In the lead-up to 2019, YIMBY will be checking in on each of the Five Borough’s 30 tallest towers currently under construction. Standing at the bottom of the list is One Seaport, aka 161 Maiden Lane, which is a notable presence on the Lower Manhattan skyline when seen from the Brooklyn Bridge, or any view facing west towards the Seaport District. The slender new 60-story and 670-foot-tall residential skyscraper recently topped-out, and curtain wall installation is making substantial headway. Spanning 200,000 square feet, the project is being designed by Hill West Architects, developed by Fortis Property Group, LLC and constructed by Pizzarotti LLC. The interiors are being designed by Groves & Co. Sales and marketing are being carried out by Douglas Elliman Development Marketing.
Steel construction of 74 Trinity Place has topped-out over the Financial District less than a year after work rose above ground level. The new 26-story, 424-foot-tall office building is designed by Pelli Clarke Pelli Architects, with Stephen B. Jacobs Group serving as executive architect. The developer is Trinity Real Estate. The total scope of the new tower is around 310,000 square feet, and offices start on the seventh floor. The last piece of steel went up last week in a topping out ceremony hosted by the developers.
A new proposal to merge and renovate 36 and 38 West 10th Street is set to be reviewed by the LPC today. Located along West 10th street between 5th Avenue and 6th Avenue in Greenwich Village, the project is composed of two five-story brownstones, each with six units apiece, which will be turned into a single mansion. The revisions are being carried out by John Ike of Ike Kligerman Barkley Architects. The developer of the project is Tom Van Loben Sels.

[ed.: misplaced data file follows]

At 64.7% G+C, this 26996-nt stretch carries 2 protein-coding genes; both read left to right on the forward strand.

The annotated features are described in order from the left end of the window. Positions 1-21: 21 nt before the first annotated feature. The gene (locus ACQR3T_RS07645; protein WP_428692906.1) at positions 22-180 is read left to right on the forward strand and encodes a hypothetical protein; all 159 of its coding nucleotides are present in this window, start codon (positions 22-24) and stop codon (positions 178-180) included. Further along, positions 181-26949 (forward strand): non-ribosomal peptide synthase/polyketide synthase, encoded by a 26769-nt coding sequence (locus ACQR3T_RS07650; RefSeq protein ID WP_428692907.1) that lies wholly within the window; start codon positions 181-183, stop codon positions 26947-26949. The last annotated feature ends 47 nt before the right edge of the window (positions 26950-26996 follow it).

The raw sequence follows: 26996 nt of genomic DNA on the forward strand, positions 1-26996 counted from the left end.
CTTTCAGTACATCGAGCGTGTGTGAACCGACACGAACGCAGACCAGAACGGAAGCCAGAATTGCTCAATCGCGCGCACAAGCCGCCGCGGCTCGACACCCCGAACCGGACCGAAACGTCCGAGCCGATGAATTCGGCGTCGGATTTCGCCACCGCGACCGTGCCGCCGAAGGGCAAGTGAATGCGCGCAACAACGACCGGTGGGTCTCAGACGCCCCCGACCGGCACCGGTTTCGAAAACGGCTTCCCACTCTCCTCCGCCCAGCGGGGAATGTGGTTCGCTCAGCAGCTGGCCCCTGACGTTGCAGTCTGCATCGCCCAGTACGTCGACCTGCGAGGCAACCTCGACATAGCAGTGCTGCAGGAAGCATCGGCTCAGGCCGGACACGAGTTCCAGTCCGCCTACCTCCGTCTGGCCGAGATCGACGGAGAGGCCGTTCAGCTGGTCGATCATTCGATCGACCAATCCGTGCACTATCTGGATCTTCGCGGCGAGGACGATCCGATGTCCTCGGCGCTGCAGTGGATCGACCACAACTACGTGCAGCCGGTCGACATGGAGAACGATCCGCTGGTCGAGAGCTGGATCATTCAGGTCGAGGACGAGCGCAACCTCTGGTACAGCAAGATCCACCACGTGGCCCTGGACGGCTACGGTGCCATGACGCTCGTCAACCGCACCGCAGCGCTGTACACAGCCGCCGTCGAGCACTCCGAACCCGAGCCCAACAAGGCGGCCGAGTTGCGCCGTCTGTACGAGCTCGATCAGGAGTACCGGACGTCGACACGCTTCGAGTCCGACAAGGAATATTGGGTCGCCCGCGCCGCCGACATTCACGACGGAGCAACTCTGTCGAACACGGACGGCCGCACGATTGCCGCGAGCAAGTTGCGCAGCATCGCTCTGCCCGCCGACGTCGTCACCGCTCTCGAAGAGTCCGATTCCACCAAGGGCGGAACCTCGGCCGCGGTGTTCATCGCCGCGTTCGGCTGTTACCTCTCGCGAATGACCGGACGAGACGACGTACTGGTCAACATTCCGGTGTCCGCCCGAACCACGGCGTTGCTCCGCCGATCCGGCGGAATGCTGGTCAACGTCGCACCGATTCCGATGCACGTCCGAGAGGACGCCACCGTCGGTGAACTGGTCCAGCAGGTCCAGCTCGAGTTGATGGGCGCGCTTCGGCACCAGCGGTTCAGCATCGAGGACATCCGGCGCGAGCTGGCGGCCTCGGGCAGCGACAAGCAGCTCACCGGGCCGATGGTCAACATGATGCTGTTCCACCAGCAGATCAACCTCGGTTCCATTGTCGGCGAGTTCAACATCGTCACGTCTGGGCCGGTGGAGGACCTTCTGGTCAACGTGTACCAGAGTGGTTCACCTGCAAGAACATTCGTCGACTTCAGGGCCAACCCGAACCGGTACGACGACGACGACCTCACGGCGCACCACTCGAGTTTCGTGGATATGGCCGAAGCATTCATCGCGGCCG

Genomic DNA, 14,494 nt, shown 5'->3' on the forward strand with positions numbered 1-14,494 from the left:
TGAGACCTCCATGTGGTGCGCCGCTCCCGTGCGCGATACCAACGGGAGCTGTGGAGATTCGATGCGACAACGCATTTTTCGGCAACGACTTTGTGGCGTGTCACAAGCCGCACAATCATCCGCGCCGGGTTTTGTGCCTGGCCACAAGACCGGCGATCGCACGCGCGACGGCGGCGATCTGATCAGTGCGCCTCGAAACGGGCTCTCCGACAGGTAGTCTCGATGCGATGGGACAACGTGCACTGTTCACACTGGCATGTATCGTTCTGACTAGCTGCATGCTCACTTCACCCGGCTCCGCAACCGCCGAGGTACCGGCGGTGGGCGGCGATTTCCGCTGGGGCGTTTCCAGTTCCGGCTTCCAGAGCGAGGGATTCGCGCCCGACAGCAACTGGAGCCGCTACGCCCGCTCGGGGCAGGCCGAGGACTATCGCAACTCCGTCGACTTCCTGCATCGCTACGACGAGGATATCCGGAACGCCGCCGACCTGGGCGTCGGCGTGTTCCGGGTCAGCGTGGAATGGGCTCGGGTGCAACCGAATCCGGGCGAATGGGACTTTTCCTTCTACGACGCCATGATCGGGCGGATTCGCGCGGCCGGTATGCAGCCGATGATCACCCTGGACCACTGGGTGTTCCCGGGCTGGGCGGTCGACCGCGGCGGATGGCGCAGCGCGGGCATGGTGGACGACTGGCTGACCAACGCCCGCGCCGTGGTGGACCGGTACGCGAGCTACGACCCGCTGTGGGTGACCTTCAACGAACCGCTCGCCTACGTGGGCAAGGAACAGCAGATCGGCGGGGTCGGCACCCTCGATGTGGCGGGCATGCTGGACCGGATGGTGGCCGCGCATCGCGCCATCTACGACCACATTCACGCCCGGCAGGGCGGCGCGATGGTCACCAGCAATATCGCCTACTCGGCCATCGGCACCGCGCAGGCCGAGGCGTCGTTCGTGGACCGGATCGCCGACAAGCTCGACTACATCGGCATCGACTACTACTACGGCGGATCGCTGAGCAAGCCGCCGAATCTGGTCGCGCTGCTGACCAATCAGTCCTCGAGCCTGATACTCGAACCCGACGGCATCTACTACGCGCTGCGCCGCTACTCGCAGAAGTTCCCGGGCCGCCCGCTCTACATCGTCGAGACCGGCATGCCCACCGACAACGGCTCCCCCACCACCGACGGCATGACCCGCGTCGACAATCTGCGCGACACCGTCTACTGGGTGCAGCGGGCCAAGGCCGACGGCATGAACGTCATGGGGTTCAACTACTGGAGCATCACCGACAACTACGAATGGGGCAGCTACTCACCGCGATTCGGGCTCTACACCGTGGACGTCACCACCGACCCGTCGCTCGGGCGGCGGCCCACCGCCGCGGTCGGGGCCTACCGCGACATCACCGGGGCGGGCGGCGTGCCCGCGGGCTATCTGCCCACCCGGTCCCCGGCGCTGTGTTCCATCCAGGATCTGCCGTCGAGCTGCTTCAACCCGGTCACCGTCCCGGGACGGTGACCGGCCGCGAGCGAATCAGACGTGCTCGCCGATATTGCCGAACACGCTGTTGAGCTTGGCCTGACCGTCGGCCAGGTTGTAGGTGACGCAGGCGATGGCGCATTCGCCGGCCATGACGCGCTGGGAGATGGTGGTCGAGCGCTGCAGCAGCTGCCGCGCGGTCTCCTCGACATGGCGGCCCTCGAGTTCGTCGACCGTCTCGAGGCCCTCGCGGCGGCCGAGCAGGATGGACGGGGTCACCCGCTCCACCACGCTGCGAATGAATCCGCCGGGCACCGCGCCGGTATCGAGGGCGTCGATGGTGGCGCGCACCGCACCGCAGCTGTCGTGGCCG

Marvel Architects will again appear before the Landmarks Preservation Commission to present alterations to the Village Community School at 272 West 10th Street. The property was originally constructed in 1886 but has undergone a series of alterations dating back to 1945 and 2003.
Ever since the Beijing-based conglomerate China Oceanwide Holdings acquired two sites in New York’s South Street Seaport from Howard Hughes Corp. in the Financial District in 2016 for $390 million, the site’s future has remained as opaque as the company itself. Oceanwide apparently planned to build a mixed-use supertall as high as 1,436 feet at 80 South Street (which includes the second site it purchased from Howard Hughes at 163 Front Street).